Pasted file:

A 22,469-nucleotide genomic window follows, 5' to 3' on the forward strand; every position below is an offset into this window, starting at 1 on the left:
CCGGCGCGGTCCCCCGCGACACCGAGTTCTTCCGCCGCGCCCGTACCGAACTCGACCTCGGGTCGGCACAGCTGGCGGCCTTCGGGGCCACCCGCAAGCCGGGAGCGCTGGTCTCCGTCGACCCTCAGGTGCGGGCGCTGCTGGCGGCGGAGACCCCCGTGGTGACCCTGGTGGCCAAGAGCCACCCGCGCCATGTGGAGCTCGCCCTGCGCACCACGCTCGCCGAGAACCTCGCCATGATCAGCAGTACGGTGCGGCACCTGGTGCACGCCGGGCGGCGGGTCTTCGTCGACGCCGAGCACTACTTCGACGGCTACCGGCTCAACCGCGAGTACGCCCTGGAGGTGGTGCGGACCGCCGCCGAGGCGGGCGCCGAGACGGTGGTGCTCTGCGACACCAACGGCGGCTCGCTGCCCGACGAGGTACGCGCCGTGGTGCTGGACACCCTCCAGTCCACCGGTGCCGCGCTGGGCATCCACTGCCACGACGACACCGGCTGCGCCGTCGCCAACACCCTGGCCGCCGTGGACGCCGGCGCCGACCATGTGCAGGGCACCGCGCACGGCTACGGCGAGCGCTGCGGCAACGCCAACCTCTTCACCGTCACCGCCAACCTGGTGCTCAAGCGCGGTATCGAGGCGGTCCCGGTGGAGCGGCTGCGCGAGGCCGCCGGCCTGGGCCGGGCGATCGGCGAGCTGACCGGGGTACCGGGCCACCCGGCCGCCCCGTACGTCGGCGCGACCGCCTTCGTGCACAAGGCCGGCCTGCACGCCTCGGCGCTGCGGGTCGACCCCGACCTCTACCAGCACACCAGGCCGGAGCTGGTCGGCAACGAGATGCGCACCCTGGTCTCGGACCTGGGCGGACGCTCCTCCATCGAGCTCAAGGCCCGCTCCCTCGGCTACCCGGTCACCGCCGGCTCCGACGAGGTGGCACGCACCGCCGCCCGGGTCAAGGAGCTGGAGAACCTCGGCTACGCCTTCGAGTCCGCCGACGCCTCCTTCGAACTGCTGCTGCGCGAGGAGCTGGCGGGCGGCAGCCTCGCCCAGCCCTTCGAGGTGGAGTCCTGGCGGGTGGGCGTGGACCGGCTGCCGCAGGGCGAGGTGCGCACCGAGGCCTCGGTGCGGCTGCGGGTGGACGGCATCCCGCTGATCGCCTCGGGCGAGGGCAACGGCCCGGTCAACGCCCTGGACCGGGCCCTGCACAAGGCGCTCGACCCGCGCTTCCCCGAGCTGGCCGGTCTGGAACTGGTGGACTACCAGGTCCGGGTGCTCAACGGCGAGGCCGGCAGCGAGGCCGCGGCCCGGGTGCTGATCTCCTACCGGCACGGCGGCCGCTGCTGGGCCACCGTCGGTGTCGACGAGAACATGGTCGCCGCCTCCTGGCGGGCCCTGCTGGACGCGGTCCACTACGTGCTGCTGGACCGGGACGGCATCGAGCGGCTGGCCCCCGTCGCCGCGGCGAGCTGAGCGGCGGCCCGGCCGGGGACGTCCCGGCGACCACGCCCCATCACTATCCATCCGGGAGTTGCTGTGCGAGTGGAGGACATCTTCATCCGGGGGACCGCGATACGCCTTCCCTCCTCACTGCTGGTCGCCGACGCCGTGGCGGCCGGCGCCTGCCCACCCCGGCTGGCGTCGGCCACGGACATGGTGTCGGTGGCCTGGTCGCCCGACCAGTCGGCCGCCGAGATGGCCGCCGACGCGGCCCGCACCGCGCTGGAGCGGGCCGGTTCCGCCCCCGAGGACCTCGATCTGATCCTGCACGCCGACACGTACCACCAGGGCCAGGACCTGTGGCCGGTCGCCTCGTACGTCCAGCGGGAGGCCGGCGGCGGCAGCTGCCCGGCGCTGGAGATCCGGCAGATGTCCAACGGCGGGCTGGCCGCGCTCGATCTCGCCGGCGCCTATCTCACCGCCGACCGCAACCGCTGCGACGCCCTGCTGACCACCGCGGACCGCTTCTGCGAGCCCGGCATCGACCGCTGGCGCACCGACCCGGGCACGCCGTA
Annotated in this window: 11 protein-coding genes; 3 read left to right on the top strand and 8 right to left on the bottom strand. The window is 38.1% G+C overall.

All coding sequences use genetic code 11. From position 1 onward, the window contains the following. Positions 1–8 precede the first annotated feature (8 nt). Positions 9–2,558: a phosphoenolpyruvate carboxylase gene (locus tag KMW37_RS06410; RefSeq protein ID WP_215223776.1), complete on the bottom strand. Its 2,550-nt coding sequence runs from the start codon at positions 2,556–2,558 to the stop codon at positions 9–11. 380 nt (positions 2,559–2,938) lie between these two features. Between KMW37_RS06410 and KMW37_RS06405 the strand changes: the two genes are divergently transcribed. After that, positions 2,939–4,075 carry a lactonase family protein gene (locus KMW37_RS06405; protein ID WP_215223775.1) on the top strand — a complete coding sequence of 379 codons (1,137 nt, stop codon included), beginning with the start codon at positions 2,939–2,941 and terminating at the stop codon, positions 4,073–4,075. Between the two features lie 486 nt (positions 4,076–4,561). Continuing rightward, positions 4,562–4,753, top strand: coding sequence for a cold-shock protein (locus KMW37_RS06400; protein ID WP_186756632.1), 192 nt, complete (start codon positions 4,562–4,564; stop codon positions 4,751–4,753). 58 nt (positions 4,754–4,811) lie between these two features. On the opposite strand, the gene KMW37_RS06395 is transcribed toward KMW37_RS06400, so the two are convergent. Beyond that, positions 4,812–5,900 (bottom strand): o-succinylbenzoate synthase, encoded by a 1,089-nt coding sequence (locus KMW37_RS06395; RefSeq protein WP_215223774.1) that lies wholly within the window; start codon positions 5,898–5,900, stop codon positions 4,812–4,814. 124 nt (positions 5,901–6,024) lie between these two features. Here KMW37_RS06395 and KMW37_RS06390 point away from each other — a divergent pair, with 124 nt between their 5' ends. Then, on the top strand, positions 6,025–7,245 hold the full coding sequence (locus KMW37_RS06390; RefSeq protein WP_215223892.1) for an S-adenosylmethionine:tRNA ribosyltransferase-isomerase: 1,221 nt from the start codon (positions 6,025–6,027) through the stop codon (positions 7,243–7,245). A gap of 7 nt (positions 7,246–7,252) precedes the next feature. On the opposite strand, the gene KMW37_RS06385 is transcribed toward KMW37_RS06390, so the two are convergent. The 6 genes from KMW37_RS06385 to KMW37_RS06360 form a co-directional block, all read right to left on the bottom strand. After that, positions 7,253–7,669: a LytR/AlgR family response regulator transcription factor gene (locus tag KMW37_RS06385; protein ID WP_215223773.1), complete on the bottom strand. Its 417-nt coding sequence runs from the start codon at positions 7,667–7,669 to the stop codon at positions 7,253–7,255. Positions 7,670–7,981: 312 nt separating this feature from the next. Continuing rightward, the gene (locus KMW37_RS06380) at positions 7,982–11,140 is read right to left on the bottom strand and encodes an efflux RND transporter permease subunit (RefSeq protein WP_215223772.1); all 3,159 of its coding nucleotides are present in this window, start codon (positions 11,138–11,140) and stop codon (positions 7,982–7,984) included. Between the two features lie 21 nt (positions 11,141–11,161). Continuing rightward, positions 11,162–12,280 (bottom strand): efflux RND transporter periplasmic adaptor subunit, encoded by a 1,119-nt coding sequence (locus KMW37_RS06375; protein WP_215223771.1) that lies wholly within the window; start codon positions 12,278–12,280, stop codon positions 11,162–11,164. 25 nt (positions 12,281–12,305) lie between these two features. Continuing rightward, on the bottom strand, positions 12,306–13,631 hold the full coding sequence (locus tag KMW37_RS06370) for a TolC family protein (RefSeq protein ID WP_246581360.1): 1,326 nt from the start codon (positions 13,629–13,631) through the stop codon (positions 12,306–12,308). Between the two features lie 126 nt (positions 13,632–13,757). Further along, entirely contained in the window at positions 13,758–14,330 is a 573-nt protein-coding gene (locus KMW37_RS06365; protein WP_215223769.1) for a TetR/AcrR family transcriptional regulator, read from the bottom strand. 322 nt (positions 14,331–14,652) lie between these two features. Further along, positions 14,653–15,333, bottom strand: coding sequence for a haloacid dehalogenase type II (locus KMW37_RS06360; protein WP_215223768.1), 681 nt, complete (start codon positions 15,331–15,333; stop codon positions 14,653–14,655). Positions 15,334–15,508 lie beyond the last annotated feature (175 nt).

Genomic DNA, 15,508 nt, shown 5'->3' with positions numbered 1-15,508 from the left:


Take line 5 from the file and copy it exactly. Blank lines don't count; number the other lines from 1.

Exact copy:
Genomic DNA, 15,508 nt, shown 5'->3' with positions numbered 1-15,508 from the left: